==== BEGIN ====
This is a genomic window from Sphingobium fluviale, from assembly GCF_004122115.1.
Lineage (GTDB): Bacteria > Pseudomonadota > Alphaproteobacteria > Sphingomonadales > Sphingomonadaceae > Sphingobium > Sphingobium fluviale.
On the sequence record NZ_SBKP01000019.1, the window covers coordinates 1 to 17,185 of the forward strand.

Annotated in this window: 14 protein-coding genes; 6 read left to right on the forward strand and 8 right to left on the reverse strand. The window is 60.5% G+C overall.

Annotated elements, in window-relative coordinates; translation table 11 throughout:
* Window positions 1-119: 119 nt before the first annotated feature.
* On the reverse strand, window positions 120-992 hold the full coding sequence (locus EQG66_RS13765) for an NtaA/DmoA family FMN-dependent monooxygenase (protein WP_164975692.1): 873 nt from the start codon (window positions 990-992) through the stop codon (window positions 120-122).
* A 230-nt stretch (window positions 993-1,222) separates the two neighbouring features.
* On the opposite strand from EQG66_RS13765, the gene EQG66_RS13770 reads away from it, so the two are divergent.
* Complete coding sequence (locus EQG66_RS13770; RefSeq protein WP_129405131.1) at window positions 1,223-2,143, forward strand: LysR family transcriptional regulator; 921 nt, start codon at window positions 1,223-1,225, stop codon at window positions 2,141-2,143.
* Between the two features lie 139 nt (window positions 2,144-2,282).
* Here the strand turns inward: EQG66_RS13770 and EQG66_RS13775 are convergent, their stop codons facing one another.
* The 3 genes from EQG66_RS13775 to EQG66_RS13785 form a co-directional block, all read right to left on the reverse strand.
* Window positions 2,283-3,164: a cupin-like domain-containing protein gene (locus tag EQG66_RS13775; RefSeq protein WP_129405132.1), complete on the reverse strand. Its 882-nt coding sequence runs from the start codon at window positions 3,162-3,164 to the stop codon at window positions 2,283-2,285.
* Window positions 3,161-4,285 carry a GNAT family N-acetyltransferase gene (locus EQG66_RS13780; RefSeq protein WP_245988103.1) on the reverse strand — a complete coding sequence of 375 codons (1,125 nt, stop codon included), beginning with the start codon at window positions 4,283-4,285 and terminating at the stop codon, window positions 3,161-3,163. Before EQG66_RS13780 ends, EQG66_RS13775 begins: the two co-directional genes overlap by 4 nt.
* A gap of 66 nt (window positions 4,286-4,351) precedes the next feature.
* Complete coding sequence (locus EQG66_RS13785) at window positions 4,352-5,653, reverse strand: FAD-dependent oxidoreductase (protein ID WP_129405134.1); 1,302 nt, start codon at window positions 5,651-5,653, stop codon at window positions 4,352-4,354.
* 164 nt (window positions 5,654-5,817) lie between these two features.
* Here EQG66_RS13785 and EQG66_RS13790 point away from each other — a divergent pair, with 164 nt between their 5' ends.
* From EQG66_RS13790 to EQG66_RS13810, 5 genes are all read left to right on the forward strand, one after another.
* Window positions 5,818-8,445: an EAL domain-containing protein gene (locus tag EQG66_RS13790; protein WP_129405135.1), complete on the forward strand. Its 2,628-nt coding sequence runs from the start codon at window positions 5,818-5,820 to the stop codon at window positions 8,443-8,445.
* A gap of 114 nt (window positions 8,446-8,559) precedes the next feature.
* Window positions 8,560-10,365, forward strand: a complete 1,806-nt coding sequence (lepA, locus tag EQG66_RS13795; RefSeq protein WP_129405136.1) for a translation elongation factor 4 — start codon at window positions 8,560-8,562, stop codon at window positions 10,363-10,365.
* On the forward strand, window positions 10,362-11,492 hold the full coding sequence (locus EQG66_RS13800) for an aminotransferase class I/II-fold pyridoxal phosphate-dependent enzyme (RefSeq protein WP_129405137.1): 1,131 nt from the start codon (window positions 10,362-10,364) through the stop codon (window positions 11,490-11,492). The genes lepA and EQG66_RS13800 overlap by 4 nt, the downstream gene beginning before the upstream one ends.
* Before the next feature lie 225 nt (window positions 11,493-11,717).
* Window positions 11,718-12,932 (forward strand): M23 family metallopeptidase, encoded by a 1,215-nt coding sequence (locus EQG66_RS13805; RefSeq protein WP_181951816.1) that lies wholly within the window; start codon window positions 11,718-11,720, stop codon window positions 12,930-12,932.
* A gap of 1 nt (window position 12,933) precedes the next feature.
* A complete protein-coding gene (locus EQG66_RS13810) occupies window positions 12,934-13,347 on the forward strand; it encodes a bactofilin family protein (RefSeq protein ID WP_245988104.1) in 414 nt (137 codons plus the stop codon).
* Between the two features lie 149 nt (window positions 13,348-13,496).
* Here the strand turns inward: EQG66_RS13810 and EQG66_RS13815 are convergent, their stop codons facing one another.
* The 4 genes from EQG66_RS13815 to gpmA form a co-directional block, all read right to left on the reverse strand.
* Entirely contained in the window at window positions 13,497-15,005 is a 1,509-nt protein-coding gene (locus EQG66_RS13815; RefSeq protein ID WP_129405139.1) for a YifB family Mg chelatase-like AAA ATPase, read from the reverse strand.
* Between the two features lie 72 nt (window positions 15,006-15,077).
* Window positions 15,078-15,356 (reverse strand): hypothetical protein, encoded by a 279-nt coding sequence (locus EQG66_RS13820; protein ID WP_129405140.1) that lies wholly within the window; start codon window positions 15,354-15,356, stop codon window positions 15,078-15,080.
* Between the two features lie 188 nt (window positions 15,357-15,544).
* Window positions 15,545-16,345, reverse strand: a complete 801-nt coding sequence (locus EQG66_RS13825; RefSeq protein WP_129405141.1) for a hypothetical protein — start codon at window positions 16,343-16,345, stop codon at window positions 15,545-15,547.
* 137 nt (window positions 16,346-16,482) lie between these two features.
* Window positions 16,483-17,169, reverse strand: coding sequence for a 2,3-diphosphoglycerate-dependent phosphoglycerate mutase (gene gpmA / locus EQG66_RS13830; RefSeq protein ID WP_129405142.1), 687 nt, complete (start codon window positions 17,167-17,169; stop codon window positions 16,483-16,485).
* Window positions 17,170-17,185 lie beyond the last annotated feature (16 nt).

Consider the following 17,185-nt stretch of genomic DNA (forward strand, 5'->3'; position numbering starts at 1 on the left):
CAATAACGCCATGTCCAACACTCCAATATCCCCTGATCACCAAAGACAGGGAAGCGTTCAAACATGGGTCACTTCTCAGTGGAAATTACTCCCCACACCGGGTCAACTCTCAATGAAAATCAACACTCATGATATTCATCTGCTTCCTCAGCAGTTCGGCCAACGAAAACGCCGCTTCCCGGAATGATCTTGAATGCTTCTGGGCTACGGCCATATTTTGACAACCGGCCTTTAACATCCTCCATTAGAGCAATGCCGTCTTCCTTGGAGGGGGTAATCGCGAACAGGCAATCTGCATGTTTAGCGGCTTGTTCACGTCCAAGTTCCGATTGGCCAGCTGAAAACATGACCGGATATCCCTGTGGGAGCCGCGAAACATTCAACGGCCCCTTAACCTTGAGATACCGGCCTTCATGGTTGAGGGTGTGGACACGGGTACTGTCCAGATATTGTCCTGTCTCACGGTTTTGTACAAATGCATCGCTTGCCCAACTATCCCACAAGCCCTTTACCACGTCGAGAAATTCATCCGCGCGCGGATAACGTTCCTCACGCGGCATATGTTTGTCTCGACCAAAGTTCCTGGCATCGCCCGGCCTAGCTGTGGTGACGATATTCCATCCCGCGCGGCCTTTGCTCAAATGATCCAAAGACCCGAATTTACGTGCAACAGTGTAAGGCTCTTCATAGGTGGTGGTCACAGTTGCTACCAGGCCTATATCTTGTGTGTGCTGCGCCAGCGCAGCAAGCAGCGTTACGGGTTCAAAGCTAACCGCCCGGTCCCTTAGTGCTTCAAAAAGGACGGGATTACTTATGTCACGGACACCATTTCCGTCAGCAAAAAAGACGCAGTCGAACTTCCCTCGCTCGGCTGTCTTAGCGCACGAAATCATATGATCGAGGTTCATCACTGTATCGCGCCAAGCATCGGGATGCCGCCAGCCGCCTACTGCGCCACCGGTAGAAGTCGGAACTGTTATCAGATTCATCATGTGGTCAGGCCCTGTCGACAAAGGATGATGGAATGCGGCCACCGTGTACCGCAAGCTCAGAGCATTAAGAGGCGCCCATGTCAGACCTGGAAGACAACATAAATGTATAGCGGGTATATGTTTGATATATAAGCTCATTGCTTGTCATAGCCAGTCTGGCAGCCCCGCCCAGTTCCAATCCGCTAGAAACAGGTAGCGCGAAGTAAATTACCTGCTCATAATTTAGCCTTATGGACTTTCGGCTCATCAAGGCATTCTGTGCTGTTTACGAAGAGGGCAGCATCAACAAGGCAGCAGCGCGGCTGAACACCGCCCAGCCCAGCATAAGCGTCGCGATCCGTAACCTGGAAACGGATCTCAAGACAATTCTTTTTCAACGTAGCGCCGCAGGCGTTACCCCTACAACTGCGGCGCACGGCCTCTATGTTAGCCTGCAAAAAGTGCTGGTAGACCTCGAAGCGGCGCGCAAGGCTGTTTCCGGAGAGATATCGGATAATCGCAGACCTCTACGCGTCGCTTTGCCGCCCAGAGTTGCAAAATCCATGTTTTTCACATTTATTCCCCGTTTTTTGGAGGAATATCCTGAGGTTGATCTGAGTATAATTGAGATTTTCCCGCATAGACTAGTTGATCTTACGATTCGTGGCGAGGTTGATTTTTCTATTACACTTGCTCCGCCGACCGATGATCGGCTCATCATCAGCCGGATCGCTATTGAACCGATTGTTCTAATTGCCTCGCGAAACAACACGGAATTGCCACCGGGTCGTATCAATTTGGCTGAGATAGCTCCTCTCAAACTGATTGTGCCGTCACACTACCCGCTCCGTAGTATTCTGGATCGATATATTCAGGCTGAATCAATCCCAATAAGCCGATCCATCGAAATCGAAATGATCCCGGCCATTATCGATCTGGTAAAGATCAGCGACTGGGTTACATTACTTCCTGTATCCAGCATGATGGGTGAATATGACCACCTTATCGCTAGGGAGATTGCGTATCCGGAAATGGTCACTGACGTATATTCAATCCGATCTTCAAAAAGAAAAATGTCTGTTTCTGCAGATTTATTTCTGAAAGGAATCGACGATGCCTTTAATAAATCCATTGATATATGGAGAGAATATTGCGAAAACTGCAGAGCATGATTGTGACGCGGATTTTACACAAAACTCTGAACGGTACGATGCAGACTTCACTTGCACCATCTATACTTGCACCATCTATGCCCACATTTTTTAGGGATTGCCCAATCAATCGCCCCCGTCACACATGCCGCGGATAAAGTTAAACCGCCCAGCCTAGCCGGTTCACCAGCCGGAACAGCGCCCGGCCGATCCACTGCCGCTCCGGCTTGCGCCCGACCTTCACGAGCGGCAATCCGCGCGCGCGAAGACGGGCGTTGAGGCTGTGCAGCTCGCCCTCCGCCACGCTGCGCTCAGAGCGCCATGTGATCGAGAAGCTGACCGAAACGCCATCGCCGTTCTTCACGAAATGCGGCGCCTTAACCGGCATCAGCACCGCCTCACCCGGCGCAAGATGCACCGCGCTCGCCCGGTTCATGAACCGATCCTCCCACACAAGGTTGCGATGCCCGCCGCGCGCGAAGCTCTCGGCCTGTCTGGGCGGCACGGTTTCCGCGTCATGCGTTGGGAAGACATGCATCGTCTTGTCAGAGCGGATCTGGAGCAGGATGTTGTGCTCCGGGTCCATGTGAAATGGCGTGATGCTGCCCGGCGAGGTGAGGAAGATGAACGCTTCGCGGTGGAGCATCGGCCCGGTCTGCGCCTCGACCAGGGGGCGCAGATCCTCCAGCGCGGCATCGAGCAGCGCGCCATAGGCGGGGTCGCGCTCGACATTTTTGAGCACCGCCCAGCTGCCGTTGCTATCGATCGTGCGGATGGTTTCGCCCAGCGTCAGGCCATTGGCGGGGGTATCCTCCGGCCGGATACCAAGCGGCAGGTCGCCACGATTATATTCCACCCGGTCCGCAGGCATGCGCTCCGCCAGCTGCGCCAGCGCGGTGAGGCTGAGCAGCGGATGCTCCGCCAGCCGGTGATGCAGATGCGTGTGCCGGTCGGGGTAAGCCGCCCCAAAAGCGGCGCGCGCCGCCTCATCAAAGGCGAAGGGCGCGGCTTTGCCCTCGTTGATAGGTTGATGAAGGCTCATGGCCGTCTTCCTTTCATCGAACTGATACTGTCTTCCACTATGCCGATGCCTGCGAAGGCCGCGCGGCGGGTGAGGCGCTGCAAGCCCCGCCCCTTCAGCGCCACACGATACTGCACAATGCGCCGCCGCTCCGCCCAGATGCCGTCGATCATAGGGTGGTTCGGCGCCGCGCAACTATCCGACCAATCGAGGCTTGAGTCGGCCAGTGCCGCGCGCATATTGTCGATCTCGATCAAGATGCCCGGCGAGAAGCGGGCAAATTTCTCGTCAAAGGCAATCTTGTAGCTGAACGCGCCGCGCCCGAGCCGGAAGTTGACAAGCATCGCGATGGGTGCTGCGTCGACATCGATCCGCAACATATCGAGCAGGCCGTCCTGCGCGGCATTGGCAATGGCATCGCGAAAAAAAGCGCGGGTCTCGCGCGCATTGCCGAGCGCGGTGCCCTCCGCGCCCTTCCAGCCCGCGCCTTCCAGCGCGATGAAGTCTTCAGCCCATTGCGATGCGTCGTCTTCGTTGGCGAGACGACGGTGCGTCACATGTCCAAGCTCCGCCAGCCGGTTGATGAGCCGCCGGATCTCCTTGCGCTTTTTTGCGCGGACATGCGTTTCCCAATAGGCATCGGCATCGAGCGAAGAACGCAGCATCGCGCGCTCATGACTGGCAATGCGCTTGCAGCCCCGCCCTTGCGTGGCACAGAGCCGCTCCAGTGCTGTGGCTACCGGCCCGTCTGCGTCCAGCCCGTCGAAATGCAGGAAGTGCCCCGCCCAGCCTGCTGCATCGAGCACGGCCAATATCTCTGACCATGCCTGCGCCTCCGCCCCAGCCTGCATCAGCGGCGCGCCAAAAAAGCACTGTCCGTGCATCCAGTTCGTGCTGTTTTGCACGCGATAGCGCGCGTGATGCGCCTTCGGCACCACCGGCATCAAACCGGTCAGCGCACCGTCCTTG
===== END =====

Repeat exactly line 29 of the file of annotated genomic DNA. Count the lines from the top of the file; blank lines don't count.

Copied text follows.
* Between the two features lie 149 nt (window positions 13,348-13,496).